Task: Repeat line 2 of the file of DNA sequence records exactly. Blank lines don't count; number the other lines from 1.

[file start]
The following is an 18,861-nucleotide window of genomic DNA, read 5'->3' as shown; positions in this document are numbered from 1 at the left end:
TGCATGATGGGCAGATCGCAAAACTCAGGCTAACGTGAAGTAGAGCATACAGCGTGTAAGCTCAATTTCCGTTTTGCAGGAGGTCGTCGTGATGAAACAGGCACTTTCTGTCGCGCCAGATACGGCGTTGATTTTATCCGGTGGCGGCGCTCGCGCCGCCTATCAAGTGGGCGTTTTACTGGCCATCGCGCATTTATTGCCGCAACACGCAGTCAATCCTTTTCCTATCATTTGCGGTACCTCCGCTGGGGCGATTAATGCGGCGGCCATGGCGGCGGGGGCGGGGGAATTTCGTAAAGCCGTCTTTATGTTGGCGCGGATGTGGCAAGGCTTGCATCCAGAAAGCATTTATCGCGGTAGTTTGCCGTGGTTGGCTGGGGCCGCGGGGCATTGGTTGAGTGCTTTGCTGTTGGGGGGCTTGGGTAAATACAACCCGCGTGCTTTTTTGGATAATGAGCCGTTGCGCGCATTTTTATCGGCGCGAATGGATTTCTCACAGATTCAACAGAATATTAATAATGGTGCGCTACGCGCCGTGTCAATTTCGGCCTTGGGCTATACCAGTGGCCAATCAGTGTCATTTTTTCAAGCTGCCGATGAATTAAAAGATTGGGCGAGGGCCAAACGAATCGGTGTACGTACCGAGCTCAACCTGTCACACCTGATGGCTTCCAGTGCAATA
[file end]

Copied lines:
TGCATGATGGGCAGATCGCAAAACTCAGGCTAACGTGAAGTAGAGCATACAGCGTGTAAGCTCAATTTCCGTTTTGCAGGAGGTCGTCGTGATGAAACAGGCACTTTCTGTCGCGCCAGATACGGCGTTGATTTTATCCGGTGGCGGCGCTCGCGCCGCCTATCAAGTGGGCGTTTTACTGGCCATCGCGCATTTATTGCCGCAACACGCAGTCAATCCTTTTCCTATCATTTGCGGTACCTCCGCTGGGGCGATTAATGCGGCGGCCATGGCGGCGGGGGCGGGGGAATTTCGTAAAGCCGTCTTTATGTTGGCGCGGATGTGGCAAGGCTTGCATCCAGAAAGCATTTATCGCGGTAGTTTGCCGTGGTTGGCTGGGGCCGCGGGGCATTGGTTGAGTGCTTTGCTGTTGGGGGGCTTGGGTAAATACAACCCGCGTGCTTTTTTGGATAATGAGCCGTTGCGCGCATTTTTATCGGCGCGAATGGATTTCTCACAGATTCAACAGAATATTAATAATGGTGCGCTACGCGCCGTGTCAATTTCGGCCTTGGGCTATACCAGTGGCCAATCAGTGTCATTTTTTCAAGCTGCCGATGAATTAAAAGATTGGGCGAGGGCCAAACGAATCGGTGTACGTACCGAGCTCAACCTGTCACACCTGATGGCTTCCAGTGCAATA